EXPERT COMMENT: Questions need asking of the whole food system

In response to revelations of malpractice in the poultry supply chain following an undercover investigation by ITV News and the Guardian, Jon Spencer, Dr Nicholas Lord and Dr Cecilia Flores Elizondo – from The University of Manchester’s European Food Crime Research Group – make the case for questioning the functionality of the whole food system.

Last week, ITV News and the Guardian revealed details of an undercover investigation at a 2 Sisters Food Group plant into food safety breaches. Video evidence was released of employees of the UK’s largest supplier of chicken to UK supermarkets allegedly tampering with food safety dates and engaging in unhygienic processing practices.

More specifically, these employees were re-labelling the ‘kill dates’ of the poultry meat, most likely in order to extend the commercial value of these products as this in turn lengthened the use-by dates on show in the supermarkets. 2 Sisters produces a third of all poultry products eaten in the UK and supplies supermarkets such as Tesco, Marks & Spencer, Aldi, Lidl and Sainsbury’s.

As this story came to our attention, we were not surprised by the nature of the alleged malpractice, but by the fact that the practices had come to public attention at all. Though this scandal is the latest in a long line of such incidents.

We say this as one key finding from our research for the Economic and Social Research Council’s “Understanding the Challenges of the Food Supply System” call was that the structure of, and operating cultures within, the food market are such that unethical practices are embedded in routine, daily food processing, production and distribution systems and procedures.

Opportunities for varying forms of business deviance, such as fraud, food safety violations or unethical practice, are available throughout the food system. The presence of an opportunity does not mean that the deviance will actually take place, but the economic demands that exist at every level of the food system can make decisions to engage in malpractice seem rational to businesses.

For instance, small margins, just-in-time delivery clauses, unfair contractual practices and the need to squeeze profit at every level create conditions whereby some businesses can barely survive, making the food market highly dysfunctional, except for those corporate actors that are able to shape the structure of these markets.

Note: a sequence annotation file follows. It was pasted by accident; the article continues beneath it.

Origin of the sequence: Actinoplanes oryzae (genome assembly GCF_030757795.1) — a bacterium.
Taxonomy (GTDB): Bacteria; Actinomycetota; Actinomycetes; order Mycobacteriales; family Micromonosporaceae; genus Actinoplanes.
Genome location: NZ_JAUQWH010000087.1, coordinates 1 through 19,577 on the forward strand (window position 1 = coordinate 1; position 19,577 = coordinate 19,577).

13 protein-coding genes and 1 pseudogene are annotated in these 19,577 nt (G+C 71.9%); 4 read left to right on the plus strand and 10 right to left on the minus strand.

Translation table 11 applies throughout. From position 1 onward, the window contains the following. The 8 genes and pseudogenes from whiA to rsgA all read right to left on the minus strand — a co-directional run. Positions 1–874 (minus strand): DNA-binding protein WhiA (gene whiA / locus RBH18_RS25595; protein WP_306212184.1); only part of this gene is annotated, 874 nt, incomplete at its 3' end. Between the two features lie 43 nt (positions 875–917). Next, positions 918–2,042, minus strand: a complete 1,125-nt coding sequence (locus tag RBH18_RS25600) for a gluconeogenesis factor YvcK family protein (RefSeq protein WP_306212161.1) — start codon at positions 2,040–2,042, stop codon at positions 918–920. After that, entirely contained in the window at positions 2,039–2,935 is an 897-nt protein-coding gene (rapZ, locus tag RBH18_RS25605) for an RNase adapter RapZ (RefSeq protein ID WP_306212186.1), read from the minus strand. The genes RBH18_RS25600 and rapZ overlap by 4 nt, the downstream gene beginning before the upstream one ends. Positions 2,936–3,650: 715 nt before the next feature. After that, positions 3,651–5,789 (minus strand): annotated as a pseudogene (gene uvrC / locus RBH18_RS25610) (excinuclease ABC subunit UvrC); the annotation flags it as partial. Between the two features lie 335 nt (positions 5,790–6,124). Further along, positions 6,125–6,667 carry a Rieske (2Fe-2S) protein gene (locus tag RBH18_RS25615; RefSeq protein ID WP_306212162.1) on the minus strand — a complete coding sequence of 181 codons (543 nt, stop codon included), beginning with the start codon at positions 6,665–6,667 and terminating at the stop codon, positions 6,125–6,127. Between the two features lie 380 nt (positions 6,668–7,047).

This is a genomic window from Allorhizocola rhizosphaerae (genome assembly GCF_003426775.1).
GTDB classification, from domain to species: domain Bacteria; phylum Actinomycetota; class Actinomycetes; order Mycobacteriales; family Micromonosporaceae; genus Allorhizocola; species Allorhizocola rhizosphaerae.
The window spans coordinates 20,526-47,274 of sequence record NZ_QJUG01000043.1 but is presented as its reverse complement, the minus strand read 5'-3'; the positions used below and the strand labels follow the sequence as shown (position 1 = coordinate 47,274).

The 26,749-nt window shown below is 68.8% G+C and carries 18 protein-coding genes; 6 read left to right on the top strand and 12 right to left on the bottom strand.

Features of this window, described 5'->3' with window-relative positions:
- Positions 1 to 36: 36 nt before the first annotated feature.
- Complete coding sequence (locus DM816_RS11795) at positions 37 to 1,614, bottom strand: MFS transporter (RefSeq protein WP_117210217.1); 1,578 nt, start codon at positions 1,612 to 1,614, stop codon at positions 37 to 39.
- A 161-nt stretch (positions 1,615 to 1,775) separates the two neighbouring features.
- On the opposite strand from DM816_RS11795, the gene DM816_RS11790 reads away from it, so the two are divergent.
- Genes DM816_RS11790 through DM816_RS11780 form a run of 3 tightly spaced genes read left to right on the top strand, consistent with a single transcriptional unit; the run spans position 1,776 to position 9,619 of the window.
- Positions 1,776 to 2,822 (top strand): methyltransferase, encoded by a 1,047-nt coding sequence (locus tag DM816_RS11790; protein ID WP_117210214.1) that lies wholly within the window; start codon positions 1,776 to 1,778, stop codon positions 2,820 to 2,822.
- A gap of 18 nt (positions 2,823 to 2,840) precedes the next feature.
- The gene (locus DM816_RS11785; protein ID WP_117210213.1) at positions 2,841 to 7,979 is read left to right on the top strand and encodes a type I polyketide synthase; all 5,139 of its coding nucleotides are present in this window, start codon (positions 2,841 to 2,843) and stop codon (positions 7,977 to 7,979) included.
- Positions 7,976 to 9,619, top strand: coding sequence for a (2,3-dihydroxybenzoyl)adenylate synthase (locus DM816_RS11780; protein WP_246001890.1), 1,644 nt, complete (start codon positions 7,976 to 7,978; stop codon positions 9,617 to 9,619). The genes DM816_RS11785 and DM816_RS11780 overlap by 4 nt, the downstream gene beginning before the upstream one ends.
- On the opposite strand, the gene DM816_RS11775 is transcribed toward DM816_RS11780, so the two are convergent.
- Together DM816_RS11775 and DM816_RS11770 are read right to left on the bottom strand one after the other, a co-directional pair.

What is apparent is that there is an interaction between market (dys)functionality and criminal opportunity in legitimate businesses, as unethical behaviours can be easily concealed behind the normal, common business practices carried out by otherwise legitimate market actors. If we look at the large number of food fraud incidents, these are in the main ‘inside jobs’ and not the work of external criminal enterprises, such as organised crime groups, trying to make a fast buck.

However, accompanying allegations of food frauds, such as those related 2 Sisters, is often a temptation to ‘individualise’ malpractice within the particular supplier. That is, calls for full investigations into individual suppliers and their deviance, as we have seen by many social commentators on the back of the 2 Sisters scandal, direct attention away from how the food system itself creates conditions whereby fraudulent or deviant practices become a ‘normal’ response to the pressures of the market. Questions need asking of the whole food system.

For example, why did 2 Sisters end up with a surplus of chicken meat when commercial transactions are organised in advance? Surplus and overproduction does not happen by accident. The trading practices of the major buyers also need investigating to establish how the nature of commerce in the food system, while functional for those with power within the market, creates dysfunctionality for many other food businesses, and consequently consumers.

​Raising such questions of the food system and the role of major corporate players within it is not likely to be met with enthusiasm. However, if the food system is to be more transparent and fair, what we need to do urgently is reform our food supply markets in order to ensure authenticity, sustainability and market resilience.
Jon Spencer, Dr Nicholas Lord & Dr Cecilia Flores Elizondo
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